07 Dec Bayh-Dole Coalition Statement on Biden Administration’s Proposed March-in Framework
WASHINGTON, D.C. (December 7, 2023) — Today, the Biden administration’s Interagency Working Group for Bayh-Dole concluded its review of the federal government’s march-in authority under the 1980 Bayh-Dole Act. The Working Group’s findings indicate that “on the exercise of march-in rights…price can be a factor in determining that a drug or other taxpayer-funded invention is not accessible to the public,” along with other purely subjective criteria.
In response, Joseph P. Allen, Executive Director of the Bayh-Dole Coalition, released the following statement:
“The Bayh-Dole Coalition is saddened by the Biden administration’s proposed framework for march-in use. It casts a shadow of uncertainty over America’s innovation system.
“Since 1980, the Bayh-Dole Act has contributed almost $2 trillion to America’s economic growth, sustained over 6 million jobs, and brought thousands of life-changing products to market. For over 45 years, researchers and the investors who help commercialize federally-funded technologies had a shared understanding of how the law worked. All that is now in doubt.
“The proposed framework is a stark departure from the government’s long-standing interpretation of the Bayh-Dole Act. Earlier this year, the Biden administration rightly rejected activists’ petition to use the Bayh-Dole Act’s march-in authority on the basis of price to effectively control the cost of an already-commercialized medicine. The Obama administration rejected a similar petition in 2016. Abandoning this precedent now — as the Working Group specifies — would discourage critical public-private partnerships and prevent thousands of transformational discoveries from reaching consumers. Unfortunately, the guidelines open up other subjective criteria which undermine confidence that public sector research institutions can be reliable partners. That uncertainty puts our innovation system at risk just as we need it most.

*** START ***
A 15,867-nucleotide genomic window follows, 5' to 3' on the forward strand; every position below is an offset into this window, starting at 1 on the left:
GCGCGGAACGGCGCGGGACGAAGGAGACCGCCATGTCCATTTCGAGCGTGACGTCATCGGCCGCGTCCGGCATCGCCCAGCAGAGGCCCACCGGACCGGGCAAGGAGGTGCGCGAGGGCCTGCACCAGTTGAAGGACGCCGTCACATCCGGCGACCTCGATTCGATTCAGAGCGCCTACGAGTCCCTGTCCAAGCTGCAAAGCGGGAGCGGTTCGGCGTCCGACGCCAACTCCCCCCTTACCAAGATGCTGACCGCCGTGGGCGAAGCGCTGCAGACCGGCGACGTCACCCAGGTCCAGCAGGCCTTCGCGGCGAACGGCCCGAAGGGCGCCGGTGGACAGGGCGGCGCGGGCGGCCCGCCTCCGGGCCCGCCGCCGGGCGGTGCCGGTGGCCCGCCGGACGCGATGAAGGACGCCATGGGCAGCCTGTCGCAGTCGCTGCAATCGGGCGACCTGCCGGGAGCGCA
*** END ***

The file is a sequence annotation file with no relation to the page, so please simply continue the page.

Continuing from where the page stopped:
“Ironically, the impact of this confusion will fall on the very entrepreneurial small companies that drive American innovation. They must rely on venture capital to exist, and the new guidelines will make potential investors wary of backing them when the government threatens to license their competitors under these vague guidelines. The resulting damage won’t be limited to drug development. So many nascent technologies to counter climate change, improve the environment, and address food insecurity are now at risk.
“Finally, this proposal directly contradicts the views of Americans on both sides of the aisle. An overwhelming majority of voters want to preserve the Bayh-Dole Act in its current form, according to a recent poll conducted by Morning Consult.
“At a time when our nation faces so many real crises, it makes little sense to create another by casting an unnecessary cloud of confusion over the Bayh-Dole Act. We implore the Biden administration to disregard the Working Group’s framework. The future of American innovation and economic competitiveness is at stake.”
About the Bayh-Dole Coalition: The Bayh-Dole Coalition is a diverse group of innovation-oriented organizations and individuals committed to celebrating and protecting the Bayh-Dole Act, as well as informing policymakers and the public of its many benefits.